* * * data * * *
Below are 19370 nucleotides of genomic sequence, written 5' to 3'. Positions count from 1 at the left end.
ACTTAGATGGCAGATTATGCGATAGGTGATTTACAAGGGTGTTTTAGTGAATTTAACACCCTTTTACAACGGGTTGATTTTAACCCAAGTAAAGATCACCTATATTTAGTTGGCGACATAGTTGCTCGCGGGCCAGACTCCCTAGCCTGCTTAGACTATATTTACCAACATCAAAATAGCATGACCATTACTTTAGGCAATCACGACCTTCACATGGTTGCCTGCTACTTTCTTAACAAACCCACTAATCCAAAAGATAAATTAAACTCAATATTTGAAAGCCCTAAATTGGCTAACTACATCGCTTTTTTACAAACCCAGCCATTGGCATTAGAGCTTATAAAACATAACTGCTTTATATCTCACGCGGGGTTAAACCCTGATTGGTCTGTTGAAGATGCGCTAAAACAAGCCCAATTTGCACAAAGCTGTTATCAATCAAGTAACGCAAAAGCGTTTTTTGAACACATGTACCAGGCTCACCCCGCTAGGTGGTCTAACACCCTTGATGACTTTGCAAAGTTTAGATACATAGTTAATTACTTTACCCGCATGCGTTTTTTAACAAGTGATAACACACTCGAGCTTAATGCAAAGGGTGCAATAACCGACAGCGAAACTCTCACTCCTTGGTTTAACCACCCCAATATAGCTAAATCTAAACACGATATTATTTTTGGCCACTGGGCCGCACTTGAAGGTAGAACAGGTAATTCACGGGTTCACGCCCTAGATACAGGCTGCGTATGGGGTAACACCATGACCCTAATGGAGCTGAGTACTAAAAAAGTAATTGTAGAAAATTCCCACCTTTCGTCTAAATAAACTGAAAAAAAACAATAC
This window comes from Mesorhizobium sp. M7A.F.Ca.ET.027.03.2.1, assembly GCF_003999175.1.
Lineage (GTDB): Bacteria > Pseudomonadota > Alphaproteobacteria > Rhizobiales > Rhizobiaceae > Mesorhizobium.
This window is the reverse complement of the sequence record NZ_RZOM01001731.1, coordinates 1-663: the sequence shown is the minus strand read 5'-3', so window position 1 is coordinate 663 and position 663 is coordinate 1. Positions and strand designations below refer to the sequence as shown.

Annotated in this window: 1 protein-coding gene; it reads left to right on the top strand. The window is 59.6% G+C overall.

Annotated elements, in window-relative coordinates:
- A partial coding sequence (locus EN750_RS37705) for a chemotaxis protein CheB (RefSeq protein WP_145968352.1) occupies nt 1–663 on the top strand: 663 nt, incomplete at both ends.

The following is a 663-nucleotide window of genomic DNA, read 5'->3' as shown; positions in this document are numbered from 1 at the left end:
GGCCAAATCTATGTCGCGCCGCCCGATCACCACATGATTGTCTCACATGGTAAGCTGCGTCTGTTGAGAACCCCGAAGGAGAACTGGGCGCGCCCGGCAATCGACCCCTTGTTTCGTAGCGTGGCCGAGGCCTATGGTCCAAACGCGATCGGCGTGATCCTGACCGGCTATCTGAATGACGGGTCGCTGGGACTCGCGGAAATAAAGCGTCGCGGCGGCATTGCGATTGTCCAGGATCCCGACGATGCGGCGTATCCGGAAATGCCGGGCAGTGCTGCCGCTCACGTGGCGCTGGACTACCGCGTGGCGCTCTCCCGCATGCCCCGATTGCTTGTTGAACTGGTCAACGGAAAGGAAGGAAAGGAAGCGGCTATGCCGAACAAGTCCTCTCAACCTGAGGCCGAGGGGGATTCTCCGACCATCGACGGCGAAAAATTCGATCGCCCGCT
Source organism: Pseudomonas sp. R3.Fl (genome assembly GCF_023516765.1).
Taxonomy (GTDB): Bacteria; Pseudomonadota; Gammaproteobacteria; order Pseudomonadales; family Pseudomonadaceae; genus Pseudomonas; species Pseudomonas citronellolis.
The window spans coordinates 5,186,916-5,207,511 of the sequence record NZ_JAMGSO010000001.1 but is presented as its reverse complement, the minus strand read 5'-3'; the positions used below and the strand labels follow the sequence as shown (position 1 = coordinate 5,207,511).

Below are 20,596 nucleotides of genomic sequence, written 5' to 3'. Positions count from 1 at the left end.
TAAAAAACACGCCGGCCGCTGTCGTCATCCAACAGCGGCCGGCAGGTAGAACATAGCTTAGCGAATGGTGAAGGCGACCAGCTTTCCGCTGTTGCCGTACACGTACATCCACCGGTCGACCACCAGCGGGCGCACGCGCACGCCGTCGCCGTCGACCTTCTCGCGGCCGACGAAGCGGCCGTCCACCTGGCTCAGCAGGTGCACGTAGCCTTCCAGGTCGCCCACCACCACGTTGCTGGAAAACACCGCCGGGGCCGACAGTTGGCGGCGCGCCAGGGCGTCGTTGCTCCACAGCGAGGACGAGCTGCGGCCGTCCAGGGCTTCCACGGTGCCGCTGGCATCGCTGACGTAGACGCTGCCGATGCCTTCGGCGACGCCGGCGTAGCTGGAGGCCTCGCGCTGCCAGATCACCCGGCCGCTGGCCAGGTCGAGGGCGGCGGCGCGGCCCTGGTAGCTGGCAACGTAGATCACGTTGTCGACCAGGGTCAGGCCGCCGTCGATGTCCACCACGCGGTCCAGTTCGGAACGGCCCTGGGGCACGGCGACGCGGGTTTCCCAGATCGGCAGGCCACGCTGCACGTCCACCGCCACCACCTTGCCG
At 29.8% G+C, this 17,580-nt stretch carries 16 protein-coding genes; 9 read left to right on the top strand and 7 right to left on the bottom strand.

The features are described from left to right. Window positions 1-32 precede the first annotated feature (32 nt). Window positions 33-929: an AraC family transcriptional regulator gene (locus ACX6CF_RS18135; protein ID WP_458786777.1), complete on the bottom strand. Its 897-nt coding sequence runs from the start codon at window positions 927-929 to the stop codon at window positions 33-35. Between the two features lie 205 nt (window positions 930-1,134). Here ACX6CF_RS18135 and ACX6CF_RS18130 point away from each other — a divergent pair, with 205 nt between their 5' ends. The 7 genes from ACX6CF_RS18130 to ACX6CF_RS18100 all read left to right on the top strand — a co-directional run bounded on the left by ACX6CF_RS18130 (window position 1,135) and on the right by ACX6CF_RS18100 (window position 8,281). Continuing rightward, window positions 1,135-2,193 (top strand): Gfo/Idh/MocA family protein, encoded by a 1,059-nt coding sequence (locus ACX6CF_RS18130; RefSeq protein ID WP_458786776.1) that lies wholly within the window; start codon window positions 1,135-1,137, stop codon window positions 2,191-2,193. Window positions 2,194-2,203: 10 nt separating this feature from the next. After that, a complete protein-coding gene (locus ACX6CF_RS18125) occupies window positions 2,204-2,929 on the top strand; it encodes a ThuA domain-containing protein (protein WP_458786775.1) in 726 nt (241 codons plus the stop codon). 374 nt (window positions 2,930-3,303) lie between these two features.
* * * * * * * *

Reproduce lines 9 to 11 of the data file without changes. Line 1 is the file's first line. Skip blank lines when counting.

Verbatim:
The following is a 663-nucleotide window of genomic DNA, read 5'->3' as shown; positions in this document are numbered from 1 at the left end:
GGCCAAATCTATGTCGCGCCGCCCGATCACCACATGATTGTCTCACATGGTAAGCTGCGTCTGTTGAGAACCCCGAAGGAGAACTGGGCGCGCCCGGCAATCGACCCCTTGTTTCGTAGCGTGGCCGAGGCCTATGGTCCAAACGCGATCGGCGTGATCCTGACCGGCTATCTGAATGACGGGTCGCTGGGACTCGCGGAAATAAAGCGTCGCGGCGGCATTGCGATTGTCCAGGATCCCGACGATGCGGCGTATCCGGAAATGCCGGGCAGTGCTGCCGCTCACGTGGCGCTGGACTACCGCGTGGCGCTCTCCCGCATGCCCCGATTGCTTGTTGAACTGGTCAACGGAAAGGAAGGAAAGGAAGCGGCTATGCCGAACAAGTCCTCTCAACCTGAGGCCGAGGGGGATTCTCCGACCATCGACGGCGAAAAATTCGATCGCCCGCT
Source organism: Pseudomonas sp. R3.Fl (genome assembly GCF_023516765.1).